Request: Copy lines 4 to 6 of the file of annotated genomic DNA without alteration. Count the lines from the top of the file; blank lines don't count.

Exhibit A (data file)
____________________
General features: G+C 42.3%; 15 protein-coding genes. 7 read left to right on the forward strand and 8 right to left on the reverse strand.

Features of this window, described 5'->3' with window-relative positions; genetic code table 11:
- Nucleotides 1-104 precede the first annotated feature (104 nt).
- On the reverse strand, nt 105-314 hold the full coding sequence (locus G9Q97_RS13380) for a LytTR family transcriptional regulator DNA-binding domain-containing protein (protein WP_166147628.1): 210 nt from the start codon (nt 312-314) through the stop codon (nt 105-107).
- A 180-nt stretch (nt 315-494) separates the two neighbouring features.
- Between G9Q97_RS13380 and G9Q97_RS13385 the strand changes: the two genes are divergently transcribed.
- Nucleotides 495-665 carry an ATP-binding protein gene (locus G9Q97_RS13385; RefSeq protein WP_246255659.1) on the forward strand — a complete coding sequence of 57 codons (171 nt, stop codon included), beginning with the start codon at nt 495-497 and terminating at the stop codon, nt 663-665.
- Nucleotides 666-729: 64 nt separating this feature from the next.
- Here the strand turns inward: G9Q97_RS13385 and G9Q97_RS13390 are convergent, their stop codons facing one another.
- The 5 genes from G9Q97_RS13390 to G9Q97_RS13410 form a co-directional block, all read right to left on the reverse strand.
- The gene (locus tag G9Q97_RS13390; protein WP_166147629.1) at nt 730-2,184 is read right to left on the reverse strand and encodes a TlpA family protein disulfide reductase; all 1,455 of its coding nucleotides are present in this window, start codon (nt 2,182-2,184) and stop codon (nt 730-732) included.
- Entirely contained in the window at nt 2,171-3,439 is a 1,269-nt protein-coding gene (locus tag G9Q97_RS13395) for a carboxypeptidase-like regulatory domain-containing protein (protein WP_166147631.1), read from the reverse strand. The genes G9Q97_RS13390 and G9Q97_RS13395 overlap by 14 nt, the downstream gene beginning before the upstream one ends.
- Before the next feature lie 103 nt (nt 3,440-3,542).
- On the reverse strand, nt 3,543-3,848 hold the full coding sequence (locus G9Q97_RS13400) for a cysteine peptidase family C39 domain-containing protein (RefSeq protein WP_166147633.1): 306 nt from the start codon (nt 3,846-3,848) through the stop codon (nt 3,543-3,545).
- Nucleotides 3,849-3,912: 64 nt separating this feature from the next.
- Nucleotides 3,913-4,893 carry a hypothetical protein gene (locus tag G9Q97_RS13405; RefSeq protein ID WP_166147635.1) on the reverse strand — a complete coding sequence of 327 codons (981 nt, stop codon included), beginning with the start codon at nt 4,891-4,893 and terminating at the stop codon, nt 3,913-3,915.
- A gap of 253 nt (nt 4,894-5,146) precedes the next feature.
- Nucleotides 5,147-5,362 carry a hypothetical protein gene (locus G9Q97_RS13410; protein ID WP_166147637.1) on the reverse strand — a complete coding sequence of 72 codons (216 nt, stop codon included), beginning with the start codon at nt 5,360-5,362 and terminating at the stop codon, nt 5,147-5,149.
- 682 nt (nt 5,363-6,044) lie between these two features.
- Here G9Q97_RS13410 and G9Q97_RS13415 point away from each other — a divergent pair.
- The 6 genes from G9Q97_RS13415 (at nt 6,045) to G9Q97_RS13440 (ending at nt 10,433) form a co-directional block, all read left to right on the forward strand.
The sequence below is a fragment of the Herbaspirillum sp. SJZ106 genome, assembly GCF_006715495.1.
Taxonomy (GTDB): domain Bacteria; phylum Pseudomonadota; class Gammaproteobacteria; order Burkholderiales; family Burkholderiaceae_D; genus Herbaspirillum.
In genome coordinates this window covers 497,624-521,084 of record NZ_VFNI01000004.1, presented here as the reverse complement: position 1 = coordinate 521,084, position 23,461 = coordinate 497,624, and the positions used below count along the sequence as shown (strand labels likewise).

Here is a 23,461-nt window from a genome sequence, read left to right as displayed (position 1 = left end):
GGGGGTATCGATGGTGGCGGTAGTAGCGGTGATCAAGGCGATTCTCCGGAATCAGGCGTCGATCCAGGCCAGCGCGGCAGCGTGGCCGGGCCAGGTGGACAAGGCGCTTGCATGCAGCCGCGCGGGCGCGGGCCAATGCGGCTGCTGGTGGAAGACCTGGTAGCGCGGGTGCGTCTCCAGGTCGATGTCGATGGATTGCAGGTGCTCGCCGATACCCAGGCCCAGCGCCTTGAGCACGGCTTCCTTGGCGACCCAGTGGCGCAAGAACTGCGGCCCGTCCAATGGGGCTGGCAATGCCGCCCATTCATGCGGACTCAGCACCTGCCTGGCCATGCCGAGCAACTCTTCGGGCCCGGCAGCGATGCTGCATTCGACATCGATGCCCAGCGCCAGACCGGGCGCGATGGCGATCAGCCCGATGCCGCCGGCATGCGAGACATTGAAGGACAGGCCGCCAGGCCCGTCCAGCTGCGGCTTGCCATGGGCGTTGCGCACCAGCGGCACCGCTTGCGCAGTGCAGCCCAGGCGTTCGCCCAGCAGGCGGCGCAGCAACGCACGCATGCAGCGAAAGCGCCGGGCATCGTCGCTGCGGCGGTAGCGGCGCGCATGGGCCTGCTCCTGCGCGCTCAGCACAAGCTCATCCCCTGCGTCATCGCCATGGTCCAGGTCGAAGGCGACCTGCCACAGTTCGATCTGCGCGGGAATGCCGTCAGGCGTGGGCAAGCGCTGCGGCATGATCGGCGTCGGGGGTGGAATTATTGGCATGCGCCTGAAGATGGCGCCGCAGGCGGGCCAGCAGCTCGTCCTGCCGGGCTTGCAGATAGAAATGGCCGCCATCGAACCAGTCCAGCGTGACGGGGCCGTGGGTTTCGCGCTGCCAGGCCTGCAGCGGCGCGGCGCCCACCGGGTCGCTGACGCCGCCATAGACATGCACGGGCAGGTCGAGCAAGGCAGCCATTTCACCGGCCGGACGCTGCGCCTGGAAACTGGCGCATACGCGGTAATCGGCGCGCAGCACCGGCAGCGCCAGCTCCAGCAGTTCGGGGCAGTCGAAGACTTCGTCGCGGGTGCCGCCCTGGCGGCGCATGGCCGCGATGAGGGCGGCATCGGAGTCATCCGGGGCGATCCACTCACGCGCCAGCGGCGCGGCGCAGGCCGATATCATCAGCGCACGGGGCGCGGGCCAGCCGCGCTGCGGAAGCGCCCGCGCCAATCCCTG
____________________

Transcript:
- On the reverse strand, nt 105-314 hold the full coding sequence (locus G9Q97_RS13380) for a LytTR family transcriptional regulator DNA-binding domain-containing protein (protein WP_166147628.1): 210 nt from the start codon (nt 312-314) through the stop codon (nt 105-107).
- A 180-nt stretch (nt 315-494) separates the two neighbouring features.
- Between G9Q97_RS13380 and G9Q97_RS13385 the strand changes: the two genes are divergently transcribed.